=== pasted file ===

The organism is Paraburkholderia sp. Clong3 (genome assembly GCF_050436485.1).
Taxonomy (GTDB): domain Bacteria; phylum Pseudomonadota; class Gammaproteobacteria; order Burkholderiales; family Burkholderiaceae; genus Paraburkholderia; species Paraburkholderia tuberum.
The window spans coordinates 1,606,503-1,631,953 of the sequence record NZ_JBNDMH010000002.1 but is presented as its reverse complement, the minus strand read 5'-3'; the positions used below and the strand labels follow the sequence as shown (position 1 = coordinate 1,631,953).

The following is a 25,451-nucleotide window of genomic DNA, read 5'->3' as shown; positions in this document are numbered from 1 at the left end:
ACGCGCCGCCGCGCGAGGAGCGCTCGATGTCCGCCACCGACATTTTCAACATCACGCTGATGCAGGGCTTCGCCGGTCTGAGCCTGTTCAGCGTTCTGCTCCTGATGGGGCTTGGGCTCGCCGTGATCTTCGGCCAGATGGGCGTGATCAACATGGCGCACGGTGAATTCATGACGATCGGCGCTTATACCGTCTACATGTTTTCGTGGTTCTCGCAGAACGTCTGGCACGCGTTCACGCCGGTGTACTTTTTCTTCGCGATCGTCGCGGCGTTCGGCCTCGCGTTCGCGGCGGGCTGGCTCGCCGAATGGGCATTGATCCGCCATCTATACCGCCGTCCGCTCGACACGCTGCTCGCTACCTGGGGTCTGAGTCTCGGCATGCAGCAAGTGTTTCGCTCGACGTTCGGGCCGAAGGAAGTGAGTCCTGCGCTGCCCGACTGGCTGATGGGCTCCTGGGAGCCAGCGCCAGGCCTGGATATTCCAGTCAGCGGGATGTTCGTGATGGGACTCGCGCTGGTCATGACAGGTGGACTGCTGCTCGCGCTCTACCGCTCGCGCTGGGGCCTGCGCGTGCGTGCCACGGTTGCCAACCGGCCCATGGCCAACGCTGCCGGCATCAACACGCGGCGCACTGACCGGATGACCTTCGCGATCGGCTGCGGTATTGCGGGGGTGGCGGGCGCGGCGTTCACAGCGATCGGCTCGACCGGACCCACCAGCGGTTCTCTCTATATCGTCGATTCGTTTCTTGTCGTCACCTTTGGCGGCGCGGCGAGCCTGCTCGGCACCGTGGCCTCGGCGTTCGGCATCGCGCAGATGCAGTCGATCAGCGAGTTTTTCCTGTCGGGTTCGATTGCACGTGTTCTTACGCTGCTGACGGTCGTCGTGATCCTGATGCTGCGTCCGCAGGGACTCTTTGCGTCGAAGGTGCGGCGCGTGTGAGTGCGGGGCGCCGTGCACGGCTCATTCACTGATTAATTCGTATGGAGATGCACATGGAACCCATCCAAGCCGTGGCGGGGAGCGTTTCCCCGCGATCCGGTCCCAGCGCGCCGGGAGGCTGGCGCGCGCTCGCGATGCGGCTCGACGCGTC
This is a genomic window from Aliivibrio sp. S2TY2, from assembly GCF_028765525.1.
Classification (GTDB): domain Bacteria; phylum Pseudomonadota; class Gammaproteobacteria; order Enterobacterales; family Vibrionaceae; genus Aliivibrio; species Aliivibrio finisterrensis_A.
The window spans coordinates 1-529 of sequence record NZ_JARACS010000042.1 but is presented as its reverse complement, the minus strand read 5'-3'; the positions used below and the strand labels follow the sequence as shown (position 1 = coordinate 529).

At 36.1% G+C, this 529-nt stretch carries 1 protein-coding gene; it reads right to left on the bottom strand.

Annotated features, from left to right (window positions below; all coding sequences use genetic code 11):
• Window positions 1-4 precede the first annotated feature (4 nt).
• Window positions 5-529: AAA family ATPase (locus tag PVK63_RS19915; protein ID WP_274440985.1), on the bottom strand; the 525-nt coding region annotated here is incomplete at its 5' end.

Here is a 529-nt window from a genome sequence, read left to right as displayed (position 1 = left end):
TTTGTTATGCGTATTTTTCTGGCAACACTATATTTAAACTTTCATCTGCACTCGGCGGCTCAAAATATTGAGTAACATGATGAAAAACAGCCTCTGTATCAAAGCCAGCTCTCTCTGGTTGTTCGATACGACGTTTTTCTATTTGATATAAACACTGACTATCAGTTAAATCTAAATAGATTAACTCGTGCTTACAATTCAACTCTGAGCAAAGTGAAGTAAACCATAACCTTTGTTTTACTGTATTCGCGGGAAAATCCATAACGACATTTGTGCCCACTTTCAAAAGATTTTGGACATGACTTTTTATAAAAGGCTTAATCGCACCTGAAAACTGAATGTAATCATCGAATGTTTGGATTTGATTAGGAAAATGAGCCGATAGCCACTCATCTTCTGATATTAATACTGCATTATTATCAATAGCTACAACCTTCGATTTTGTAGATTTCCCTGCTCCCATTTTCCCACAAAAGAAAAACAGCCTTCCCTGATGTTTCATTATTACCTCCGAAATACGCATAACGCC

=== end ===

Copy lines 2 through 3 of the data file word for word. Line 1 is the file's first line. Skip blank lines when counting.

Taxonomy (GTDB): domain Bacteria; phylum Pseudomonadota; class Gammaproteobacteria; order Burkholderiales; family Burkholderiaceae; genus Paraburkholderia; species Paraburkholderia tuberum.
The window spans coordinates 1,606,503-1,631,953 of the sequence record NZ_JBNDMH010000002.1 but is presented as its reverse complement, the minus strand read 5'-3'; the positions used below and the strand labels follow the sequence as shown (position 1 = coordinate 1,631,953).